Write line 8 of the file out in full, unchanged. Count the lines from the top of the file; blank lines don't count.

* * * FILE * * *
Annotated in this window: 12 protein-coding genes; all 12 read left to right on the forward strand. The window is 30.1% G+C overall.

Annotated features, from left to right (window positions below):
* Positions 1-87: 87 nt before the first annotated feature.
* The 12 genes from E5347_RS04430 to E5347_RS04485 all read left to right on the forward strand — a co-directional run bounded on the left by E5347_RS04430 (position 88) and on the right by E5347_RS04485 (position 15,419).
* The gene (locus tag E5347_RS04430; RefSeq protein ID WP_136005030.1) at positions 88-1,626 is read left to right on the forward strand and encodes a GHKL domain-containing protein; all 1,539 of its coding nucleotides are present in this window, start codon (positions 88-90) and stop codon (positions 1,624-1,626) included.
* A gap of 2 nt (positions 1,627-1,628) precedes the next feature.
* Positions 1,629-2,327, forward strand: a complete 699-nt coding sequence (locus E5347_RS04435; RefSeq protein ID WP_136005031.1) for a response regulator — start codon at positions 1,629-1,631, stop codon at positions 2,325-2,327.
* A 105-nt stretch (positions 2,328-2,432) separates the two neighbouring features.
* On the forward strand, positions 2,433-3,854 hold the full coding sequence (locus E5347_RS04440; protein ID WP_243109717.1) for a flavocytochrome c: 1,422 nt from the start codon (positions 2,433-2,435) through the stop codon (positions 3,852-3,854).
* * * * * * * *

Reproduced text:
* A 105-nt stretch (positions 2,328-2,432) separates the two neighbouring features.